Here’s Why You Might Lose a Chunk of Your Social Security Benefits

Even if you save a nice amount of money for retirement during your career, there's a good chance you'll depend on Social Security to some degree during your golden years. Maybe those benefits will be used to pay your rent, maintain your car, or travel like you've always dreamed of doing.

The good thing about Social Security is that you can estimate your benefits ahead of retirement by creating an account on the Social Security Administration's (SSA) website and checking your earnings statements. The closer you are to retirement, the better the SSA will be able to estimate what your monthly payments will look like.

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Of course, the age at which you claim benefits will impact the amount you collect, too. If you file at full retirement age, which is either 66, 67, or somewhere in between, depending on your year of birth, you'll get the exact monthly benefit your earnings history entitles you to. If you file at any point before full retirement age (you can claim benefits as early as 62), you'll get a lower monthly payment. And if you delay benefits past full retirement age, you'll boost them by 8% a year up until age 70.

Once you get a sense of what your Social Security benefits will amount to, you'll be able to create a retirement budget that factors them in. But if you're not careful, you might forget one key aspect of Social Security that causes seniors to wind up disappointed year after year: taxes.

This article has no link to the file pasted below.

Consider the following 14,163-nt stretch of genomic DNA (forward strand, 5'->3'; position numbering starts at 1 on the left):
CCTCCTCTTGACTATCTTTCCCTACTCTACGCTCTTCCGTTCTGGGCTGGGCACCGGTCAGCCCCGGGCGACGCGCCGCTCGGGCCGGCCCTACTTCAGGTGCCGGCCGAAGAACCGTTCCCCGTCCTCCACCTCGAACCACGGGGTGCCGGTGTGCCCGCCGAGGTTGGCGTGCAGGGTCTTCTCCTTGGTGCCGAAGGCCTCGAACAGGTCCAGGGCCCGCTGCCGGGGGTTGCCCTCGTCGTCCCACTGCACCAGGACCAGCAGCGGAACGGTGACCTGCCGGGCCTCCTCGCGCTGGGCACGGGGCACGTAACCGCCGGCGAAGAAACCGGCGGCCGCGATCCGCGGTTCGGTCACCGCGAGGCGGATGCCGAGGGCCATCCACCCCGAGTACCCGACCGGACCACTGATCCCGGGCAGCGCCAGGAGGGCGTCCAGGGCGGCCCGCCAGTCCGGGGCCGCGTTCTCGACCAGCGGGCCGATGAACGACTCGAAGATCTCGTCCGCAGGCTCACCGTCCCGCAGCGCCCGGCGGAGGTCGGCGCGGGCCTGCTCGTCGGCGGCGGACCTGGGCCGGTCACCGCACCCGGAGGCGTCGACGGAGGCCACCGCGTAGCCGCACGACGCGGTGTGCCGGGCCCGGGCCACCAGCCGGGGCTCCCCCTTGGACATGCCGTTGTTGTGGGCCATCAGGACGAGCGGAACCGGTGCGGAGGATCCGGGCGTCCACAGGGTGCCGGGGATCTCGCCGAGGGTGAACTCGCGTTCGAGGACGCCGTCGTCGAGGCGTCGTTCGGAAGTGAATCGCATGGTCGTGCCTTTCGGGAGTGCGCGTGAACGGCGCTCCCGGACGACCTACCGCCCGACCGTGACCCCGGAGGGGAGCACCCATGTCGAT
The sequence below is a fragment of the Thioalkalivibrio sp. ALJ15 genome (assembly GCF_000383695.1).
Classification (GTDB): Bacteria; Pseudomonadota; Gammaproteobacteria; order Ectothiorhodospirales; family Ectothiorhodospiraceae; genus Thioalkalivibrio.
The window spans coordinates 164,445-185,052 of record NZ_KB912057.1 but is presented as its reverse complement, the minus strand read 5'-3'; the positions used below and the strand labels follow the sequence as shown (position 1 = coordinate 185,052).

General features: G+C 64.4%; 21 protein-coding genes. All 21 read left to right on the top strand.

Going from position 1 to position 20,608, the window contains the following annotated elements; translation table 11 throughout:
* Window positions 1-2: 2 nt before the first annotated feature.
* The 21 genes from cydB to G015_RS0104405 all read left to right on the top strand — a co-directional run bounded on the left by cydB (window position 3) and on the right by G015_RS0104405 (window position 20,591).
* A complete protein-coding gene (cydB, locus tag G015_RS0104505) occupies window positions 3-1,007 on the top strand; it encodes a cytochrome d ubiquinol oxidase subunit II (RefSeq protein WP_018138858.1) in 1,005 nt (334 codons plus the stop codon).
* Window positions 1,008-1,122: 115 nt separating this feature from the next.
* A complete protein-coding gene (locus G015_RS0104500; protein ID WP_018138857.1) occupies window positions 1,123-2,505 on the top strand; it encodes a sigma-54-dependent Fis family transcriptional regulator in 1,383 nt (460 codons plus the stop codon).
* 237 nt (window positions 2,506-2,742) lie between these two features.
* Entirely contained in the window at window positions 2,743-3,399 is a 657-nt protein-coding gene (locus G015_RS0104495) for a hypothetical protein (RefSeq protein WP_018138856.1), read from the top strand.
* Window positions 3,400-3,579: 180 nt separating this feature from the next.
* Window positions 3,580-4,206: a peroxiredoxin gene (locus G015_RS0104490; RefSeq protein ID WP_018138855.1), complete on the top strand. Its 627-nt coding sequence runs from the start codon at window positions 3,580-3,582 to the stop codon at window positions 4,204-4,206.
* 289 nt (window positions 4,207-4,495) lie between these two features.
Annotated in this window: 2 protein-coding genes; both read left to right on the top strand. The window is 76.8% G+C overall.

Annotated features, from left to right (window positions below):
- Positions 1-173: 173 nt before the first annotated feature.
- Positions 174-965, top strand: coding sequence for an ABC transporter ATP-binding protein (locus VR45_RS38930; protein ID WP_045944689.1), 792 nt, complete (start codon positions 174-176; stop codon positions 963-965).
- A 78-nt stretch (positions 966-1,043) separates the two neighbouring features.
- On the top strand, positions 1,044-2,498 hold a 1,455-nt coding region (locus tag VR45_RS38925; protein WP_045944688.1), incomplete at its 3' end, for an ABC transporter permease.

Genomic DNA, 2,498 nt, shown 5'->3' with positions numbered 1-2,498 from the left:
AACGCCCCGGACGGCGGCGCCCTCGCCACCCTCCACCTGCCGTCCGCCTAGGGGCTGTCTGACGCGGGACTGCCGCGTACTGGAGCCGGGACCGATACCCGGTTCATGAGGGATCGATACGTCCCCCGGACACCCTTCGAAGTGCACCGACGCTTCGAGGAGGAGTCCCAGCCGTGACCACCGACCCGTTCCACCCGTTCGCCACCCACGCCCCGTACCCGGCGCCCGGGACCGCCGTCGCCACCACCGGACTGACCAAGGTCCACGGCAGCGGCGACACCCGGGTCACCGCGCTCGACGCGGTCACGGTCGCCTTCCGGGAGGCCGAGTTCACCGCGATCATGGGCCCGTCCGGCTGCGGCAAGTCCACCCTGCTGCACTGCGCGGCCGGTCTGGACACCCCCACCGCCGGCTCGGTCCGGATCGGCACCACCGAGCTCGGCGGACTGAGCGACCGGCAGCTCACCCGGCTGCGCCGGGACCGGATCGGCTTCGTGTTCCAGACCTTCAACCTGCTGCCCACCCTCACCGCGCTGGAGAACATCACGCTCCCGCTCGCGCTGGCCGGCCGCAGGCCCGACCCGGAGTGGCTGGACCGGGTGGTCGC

How Social Security is taxed

If Social Security is your only source of retirement income or your primary source, then you may not have to pay taxes on your benefits. But if you have other income, like retirement savings, a pension, or earnings from investments or a job, then your benefits may be subject to federal taxes.

To see if your benefits will be taxed, you'll need to calculate what's known as your provisional income. That figure is essentially your non-Social Security income plus 50% of your Social Security benefits for the year. If your total is between $25,000 and $34,000 as a single tax filer or between $32,000 and $44,000 as a joint filer, then you could be taxed on up to 50% of your benefits. And if your total exceeds $34,000 as a single tax filer or $44,000 as a couple filing jointly, then you could be taxed on up to 85% of your benefits.

Aside from federal taxes, the state you live in will dictate whether or not your benefits are taxed. There are 13 states that tax Social Security to different degrees:

  • Colorado
  • Connecticut
  • Kansas
  • Minnesota
  • Missouri
  • Montana
  • Nebraska
  • New Mexico
  • North Dakota
  • Rhode Island
  • Utah
  • Vermont
  • West Virginia

Most of the above states offer some type of exemption so that you can get out of paying taxes on your benefits if you're not a particularly high earner. Minnesota, North Dakota, Vermont, and West Virginia, however, offer no exemption along these lines.

Prepare to pay

Though there are things you can do to lower your tax burden in retirement, for the most part, it's hard to avoid paying federal taxes on Social Security once your income hits a certain threshold. And while you could technically relocate to a different state that doesn't tax Social Security, if yours has the opposite practice, keep in mind that it's not worth subjecting yourself to a higher cost of living in an effort to get out of paying what could be a relatively small amount of tax on your benefits.

Your best bet in managing your Social Security income is to be aware of the taxes you may get hit with and budget around them.

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